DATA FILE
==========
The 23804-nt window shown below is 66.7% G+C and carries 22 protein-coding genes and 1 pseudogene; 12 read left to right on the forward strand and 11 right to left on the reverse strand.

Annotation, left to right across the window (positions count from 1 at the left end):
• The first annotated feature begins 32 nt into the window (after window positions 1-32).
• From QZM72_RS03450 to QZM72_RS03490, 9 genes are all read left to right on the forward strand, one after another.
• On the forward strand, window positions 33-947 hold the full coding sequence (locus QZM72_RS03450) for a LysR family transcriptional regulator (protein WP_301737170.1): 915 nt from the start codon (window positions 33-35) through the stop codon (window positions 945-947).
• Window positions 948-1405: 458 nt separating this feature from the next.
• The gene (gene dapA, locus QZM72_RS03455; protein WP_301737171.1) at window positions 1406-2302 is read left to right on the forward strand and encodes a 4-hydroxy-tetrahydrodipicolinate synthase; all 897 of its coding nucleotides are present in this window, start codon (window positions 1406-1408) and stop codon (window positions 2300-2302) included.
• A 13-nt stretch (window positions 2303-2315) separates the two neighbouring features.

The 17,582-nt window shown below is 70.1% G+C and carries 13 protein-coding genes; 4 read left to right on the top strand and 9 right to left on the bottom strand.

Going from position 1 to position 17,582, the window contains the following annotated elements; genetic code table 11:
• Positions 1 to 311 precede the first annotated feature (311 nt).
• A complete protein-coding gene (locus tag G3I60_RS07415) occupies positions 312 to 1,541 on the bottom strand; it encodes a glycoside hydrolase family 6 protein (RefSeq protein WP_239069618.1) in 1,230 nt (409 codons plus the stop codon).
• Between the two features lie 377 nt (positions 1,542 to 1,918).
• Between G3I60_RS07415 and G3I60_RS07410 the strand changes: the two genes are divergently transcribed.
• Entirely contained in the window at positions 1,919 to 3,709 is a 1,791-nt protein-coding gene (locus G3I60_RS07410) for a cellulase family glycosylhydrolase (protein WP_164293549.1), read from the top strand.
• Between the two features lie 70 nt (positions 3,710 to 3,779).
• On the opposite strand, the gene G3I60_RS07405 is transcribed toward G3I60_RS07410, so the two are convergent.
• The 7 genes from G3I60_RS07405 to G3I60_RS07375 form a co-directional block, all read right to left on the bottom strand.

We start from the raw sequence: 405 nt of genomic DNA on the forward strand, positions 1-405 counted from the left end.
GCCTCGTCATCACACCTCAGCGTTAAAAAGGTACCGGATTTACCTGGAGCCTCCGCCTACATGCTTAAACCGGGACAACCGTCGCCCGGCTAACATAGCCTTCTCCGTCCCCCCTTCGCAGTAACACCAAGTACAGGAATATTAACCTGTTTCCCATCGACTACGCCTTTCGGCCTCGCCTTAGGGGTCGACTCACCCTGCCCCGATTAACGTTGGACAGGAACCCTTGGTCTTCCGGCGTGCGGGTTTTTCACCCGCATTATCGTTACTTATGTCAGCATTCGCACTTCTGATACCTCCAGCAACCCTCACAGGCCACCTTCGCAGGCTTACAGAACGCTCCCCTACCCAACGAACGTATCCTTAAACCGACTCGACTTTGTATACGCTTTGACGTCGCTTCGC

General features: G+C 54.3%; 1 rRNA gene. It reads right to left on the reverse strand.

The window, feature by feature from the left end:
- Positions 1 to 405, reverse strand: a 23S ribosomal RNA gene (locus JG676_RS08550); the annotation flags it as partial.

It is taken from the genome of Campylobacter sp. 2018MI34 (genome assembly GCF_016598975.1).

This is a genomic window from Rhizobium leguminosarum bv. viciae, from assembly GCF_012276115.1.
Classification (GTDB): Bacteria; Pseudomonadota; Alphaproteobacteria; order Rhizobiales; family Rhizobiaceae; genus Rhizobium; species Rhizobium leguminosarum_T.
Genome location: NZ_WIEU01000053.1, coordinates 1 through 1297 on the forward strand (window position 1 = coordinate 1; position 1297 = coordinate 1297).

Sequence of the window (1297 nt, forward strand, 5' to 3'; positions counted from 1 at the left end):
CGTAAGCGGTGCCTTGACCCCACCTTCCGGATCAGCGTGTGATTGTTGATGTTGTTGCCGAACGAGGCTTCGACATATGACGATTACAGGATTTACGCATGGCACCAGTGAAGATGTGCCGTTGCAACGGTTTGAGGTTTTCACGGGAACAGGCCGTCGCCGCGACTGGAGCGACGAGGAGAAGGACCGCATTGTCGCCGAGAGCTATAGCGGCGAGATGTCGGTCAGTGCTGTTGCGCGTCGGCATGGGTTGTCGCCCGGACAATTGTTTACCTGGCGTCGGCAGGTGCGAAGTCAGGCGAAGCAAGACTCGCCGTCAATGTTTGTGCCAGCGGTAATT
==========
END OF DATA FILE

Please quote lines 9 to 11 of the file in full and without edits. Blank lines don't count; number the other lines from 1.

The 17,582-nt window shown below is 70.1% G+C and carries 13 protein-coding genes; 4 read left to right on the top strand and 9 right to left on the bottom strand.

Going from position 1 to position 17,582, the window contains the following annotated elements; genetic code table 11:
• Positions 1 to 311 precede the first annotated feature (311 nt).